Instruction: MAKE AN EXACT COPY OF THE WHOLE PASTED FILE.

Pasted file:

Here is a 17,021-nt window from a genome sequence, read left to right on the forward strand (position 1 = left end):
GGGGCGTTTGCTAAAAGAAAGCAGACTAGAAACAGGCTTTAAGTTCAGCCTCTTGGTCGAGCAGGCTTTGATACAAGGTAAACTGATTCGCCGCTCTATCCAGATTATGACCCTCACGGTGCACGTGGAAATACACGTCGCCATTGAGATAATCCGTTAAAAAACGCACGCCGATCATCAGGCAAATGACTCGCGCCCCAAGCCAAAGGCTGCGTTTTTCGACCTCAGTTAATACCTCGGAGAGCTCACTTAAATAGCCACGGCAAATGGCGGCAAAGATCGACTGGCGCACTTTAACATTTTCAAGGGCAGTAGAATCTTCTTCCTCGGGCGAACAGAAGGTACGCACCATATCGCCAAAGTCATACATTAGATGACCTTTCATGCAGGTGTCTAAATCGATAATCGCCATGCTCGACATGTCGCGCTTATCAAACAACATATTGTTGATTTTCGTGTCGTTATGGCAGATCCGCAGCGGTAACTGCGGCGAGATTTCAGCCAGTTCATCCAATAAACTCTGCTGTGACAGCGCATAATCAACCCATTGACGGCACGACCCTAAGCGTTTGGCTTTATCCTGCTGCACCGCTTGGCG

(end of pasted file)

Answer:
Here is a 17,021-nt window from a genome sequence, read left to right on the forward strand (position 1 = left end):
GGGGCGTTTGCTAAAAGAAAGCAGACTAGAAACAGGCTTTAAGTTCAGCCTCTTGGTCGAGCAGGCTTTGATACAAGGTAAACTGATTCGCCGCTCTATCCAGATTATGACCCTCACGGTGCACGTGGAAATACACGTCGCCATTGAGATAATCCGTTAAAAAACGCACGCCGATCATCAGGCAAATGACTCGCGCCCCAAGCCAAAGGCTGCGTTTTTCGACCTCAGTTAATACCTCGGAGAGCTCACTTAAATAGCCACGGCAAATGGCGGCAAAGATCGACTGGCGCACTTTAACATTTTCAAGGGCAGTAGAATCTTCTTCCTCGGGCGAACAGAAGGTACGCACCATATCGCCAAAGTCATACATTAGATGACCTTTCATGCAGGTGTCTAAATCGATAATCGCCATGCTCGACATGTCGCGCTTATCAAACAACATATTGTTGATTTTCGTGTCGTTATGGCAGATCCGCAGCGGTAACTGCGGCGAGATTTCAGCCAGTTCATCCAATAAACTCTGCTGTGACAGCGCATAATCAACCCATTGACGGCACGACCCTAAGCGTTTGGCTTTATCCTGCTGCACCGCTTGGCG